Those who desire a beautiful, healthy lawn with a more refined appearance eventually find their way to zoysia grass. In many ways, it is a perfect lawn grass.
This popular warm season grass looks just as good in a residential landscape as it does on the golf course. And, although it has a few specific care requirements in order to look its best, zoysia grass requires less water, fertilizer, and maintenance than other grasses in the warm climates where it thrives.
It offers attractive foliage, deep green color, shade tolerance, loves the heat, and holds up to heavy foot traffic. It grows dense blades that naturally suppress weeds. Its deep root system conserves moisture and provides a high degree of drought tolerance.
Read on to learn more about establishing and maintaining a beautiful zoysia lawn.
Zoysia actively grows during the spring, summer, and fall seasons when daytime temperatures consistently rise above 80 degrees. In cool winter weather the grass enters dormancy, and the color changes from green to tan.
The long, warm growing season and short, mild winter in the Southeast, Southern, and Southwestern regions of the United States are ideal climates for this grass type. It also grows well within a transition zone that runs roughly from Kansas to North Carolina, although longer winters mean the grass stays dormant more of the year. Further north, the winters are too cold for this heat lover.
Like other warm season grass types, it is a sun lover. However it boasts a higher degree of shade tolerance than the others. Fine bladed cultivars, including Emerald, Zeon, and Geo, are the most shade tolerant types, as they thrive with as little as four to six hours of direct sunlight. They also tend to exhibit a deeper shade of green and somewhat slower growth rate than other zoysias.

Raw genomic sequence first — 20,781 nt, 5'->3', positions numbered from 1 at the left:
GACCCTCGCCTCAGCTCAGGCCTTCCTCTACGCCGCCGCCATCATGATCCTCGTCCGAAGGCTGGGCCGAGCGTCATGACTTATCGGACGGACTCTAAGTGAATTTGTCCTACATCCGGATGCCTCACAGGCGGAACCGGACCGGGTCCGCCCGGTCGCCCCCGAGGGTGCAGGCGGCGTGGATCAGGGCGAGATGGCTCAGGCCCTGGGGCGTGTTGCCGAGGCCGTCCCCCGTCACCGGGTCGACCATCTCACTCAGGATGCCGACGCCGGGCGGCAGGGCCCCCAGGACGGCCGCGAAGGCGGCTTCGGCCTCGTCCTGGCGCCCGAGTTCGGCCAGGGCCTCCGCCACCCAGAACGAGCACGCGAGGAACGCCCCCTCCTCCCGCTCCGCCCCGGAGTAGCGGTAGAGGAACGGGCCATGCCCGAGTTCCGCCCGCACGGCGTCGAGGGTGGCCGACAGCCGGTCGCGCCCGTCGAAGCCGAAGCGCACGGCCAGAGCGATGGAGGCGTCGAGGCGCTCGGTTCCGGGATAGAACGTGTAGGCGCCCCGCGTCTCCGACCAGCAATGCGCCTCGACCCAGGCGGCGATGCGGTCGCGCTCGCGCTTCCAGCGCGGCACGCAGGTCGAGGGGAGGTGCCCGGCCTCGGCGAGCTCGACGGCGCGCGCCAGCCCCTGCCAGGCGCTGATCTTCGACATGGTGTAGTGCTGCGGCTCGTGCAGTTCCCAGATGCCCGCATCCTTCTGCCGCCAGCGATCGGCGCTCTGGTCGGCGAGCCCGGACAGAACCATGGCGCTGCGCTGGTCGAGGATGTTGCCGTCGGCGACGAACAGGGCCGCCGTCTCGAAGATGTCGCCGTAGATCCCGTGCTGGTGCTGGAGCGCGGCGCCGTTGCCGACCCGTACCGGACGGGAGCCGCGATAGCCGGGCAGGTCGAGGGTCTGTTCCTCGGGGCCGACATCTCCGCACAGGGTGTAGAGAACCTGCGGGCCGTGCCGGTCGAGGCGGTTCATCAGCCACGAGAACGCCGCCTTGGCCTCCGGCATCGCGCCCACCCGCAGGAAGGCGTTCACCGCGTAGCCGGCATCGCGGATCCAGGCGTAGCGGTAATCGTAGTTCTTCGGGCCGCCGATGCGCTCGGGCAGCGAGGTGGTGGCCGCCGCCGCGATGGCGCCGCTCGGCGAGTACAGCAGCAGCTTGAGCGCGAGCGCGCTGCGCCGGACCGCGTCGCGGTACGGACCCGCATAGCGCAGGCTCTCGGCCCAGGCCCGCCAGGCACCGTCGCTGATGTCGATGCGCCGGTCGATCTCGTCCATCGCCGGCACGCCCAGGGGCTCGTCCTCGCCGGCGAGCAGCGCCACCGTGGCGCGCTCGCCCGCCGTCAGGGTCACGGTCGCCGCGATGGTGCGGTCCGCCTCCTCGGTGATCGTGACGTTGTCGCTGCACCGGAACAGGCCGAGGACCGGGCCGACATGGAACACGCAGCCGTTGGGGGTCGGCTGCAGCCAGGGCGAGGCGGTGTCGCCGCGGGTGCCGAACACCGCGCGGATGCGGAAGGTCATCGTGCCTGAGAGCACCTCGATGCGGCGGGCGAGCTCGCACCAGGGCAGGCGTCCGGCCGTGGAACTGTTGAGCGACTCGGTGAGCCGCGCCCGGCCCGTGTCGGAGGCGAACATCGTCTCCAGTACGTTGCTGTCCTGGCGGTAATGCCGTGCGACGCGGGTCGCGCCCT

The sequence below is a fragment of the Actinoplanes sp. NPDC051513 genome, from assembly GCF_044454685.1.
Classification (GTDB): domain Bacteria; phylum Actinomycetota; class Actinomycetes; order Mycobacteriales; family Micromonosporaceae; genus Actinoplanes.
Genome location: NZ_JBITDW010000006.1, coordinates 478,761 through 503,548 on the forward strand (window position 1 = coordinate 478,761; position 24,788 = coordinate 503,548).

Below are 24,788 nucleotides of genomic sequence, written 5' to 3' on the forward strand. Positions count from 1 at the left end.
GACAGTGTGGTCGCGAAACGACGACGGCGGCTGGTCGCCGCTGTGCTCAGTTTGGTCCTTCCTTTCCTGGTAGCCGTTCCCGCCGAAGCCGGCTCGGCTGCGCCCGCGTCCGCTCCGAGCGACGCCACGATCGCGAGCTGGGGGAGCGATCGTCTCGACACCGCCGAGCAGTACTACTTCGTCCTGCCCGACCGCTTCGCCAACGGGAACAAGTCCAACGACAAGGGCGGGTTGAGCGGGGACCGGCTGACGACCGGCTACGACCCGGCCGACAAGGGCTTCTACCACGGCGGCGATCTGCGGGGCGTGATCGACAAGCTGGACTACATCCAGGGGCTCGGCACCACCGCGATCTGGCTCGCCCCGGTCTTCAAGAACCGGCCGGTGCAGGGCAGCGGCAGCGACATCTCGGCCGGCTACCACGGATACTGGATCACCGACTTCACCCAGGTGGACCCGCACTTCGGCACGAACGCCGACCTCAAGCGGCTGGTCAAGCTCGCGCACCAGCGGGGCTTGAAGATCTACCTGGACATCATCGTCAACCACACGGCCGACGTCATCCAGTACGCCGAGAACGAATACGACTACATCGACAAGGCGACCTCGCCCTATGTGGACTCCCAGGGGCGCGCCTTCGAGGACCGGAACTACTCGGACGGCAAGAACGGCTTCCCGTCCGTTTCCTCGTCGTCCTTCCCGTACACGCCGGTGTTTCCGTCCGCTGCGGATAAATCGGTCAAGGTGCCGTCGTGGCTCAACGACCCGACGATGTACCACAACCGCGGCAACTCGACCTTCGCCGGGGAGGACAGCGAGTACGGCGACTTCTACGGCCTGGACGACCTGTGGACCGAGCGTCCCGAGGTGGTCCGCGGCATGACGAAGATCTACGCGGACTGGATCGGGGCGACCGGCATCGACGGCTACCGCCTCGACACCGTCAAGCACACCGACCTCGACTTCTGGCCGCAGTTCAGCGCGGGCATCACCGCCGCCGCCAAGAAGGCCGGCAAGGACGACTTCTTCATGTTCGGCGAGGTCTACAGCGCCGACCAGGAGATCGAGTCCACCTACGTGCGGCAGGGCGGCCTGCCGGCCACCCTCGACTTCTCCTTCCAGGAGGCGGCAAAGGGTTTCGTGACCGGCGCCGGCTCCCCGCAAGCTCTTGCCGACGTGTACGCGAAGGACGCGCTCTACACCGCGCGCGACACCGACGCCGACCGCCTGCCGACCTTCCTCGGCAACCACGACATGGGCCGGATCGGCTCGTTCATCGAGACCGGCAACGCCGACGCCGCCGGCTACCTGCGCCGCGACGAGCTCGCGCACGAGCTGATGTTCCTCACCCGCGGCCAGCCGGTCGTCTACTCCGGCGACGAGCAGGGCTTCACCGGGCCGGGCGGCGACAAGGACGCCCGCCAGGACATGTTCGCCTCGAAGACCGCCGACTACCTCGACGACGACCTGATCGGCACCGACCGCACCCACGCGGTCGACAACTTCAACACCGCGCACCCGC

Medium-coarse bladed cultivars like Meyer, El Toro, Empire, JaMur, and Zenith exhibit some shade tolerance as well, but need at least 5 hours of direct sunlight. They are best known for their improved cold tolerance and rapid growth rates.
Installing a New Lawn
If you’re planning to install a new zoysia lawn, you can start from seed, grass plugs, or sod. Seeds and plugs grow slowly, but cost less than sod up front.
Plant grass seeds or plugs early in the active growing season so that they have plenty of time to grow deep roots before winter dormancy. It typically takes two full growing seasons to see full coverage on a seeded zoysia lawn.
Because of its slow rates of seed germination and early growth, the easiest and most popular way to establish new zoysia turf is with sod. Sod roots quickly, and offers an immediate, dense coverage that inhibits weed growth and eliminates soil erosion.
Mowing is the primary maintenance requirement for grass. Whether you do it yourself or hire a contractor to do it for you, doing it correctly helps to ensure a healthy, beautiful, trouble-free yard.
Start with the right equipment. Although a rotary mower with sharp blades can work for some types of zoysia grass, the soft, thick foliage dulls blades quickly and bogs down the engine if it grows slightly taller than normal. For best results use a reel mower. Reel mowers offer a consistently cleaner, more precise cut that looks great and significantly reduces disease spread.
Maintain the height between one and two inches tall throughout the growing season. Mow frequently enough to remove only about 25 percent of the height each time. Timing will vary based on the growing conditions and the grass height. Keeping the grass shorter requires more frequent mowing.
As the blades turns tan in the autumn, continue to mow at the same height until it finally stops growing. When mowing time approaches in spring, make the first cut slightly shorter than normal to make way for fresh green growth.